Before my acute myeloid leukemia diagnosis, I was in great shape. I was training 20-25 hours a week as a professional triathlete and had recently won an IRONMAN 70.3 and placed 5th in an IRONMAN Regional Pro Championship in Frankfurt, Germany. I know no one feels great right after an IRONMAN competition, but after Ironman Frankfurt in July, I was feeling a bit “off” and more tired than usual.
A few weeks later, a routine blood test showed that I had a slightly abnormal white blood cell count. My doctor wasn’t sure if my intense workout routine was negatively impacting my body or if something more serious was going on. I followed his advice to cease training for three months to see how I felt. When I returned for a follow-up visit that November, my white blood cell count had dropped more. At that point, my doctor referred me to a hematologist.
An acute myeloid leukemia diagnosis changed my plans
On Dec. 23, 2014, I received my diagnosis: acute myeloid leukemia. In a way, I was relieved there was an explanation for my fatigue and a cure for my disease. But I was also in shock. I’d planned to complete at least one more season of racing before retiring. Now, cancer was forcing me to focus on surviving, not training.
Here, Dr. Betul Oran initially had planned for me to undergo an allogeneic stem cell transplant, which would have used a healthy donor’s stem cells to replace my damaged cells. Unfortunately, the two donors who matched me in the bone marrow registry weren’t available to donate. So, we turned to the MD Anderson Cord Blood Bank, which collects umbilical cords donated by parents following new births. Thankfully, we found three good matches.
My cord blood transplant
I received my cord blood transplant on June 4, 2015. The actual transplant was very anti-climactic, but the preparation and recovery were brutal.
To prepare my body for the transplant and treat the cancer, I underwent high-dose chemotherapy and total body radiation. The worst side effect I experienced during this period was mucositis. My throat hurt so badly that I felt like I was swallowing knives. I couldn’t eat for days.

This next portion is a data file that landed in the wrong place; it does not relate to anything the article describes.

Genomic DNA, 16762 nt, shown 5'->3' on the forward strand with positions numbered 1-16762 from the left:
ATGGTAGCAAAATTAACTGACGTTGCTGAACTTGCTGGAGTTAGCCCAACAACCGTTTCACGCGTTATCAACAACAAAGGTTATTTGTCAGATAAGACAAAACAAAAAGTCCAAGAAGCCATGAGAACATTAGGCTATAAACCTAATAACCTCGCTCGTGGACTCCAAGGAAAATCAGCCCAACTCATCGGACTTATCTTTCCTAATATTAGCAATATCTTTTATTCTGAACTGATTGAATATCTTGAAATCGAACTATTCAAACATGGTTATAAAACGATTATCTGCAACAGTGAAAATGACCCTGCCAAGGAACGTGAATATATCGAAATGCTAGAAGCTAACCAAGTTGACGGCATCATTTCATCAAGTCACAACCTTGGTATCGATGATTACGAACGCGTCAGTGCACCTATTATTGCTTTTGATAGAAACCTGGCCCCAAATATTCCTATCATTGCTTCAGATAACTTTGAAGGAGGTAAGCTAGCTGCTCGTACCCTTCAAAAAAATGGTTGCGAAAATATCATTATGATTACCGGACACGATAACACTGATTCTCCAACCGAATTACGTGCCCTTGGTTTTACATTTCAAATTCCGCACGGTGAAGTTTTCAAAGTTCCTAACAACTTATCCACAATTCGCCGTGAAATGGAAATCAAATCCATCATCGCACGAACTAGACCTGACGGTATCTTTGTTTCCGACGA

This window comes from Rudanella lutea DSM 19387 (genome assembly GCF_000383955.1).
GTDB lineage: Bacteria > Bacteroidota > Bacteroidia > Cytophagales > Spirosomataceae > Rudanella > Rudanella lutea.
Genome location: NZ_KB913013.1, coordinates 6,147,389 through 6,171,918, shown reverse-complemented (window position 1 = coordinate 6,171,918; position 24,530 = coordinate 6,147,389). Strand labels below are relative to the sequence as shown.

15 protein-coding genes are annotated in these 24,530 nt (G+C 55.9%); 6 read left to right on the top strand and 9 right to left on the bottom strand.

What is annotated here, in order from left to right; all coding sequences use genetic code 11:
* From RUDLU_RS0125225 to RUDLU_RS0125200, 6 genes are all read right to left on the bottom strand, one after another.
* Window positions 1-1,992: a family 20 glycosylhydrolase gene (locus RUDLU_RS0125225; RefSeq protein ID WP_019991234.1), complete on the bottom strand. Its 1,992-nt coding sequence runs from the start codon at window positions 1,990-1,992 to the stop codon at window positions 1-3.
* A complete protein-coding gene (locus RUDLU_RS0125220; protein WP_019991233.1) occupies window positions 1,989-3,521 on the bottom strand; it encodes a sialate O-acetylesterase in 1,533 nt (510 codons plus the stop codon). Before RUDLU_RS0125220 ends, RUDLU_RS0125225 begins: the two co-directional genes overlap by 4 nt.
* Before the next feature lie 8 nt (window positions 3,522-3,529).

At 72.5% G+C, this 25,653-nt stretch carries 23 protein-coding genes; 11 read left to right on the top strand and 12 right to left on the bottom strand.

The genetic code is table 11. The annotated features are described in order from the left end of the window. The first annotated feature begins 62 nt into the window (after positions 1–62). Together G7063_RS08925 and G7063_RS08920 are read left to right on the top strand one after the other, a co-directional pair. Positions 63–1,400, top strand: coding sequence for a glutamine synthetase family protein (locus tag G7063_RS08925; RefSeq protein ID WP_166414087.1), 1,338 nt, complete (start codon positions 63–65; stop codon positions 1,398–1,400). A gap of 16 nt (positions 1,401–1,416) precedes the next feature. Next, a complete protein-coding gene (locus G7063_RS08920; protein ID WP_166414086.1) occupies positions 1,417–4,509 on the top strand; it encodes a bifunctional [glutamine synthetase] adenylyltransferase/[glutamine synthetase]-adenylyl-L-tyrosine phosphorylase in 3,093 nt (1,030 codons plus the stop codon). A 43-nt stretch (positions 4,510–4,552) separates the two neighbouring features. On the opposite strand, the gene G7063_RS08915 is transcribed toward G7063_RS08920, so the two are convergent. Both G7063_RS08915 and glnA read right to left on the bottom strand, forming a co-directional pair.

After my transplant, I became extremely weak. At times, I couldn’t even get out of bed. I knew physical activity was important to my recovery, so on the days I felt a little better, I pushed myself to get up and walk the halls multiple times a day. MD Anderson’s nursing staff were so encouraging. They give you a sticker every time you make a lap around the hall, which played into my competitive nature. Of course I wanted to have the most stickers!
I was hospitalized for about two weeks after my transplant, and had to stay in Houston near MD Anderson for 100 days in case I had any complications.
Once I was discharged, I walked as often as I could and slowly built up to jogging/running. It took a long time to rebuild my strength. I set a goal to run a 5K one year after my transplant.
By July 2016, I was strong enough to do that. Don’t get me wrong – it still hurt. But I did it. And every day after, I continued to get stronger. In fact, after I received clearance in March 2017 to swim in open water, I began training for sprint triathlons, which consist of a 750-meter swim, a 12-mile bike ride and a 3-mile run. I finished three sprint races last year.
Life through a different lens
Cancer threw my plans off course, but it’s shown me different ways to enjoy life.
Before my diagnosis, my husband and I spent our weekends training on our bikes for 5-plus hours. Now, we watch movies, do yard work, have dinner with friends and even take leisurely bike rides.
The key to life after cancer is to focus on what you can do – not what you can’t. I may never be able to reach the level of fitness I had before my diagnosis, but I can still be active in others ways. I find joy in that.
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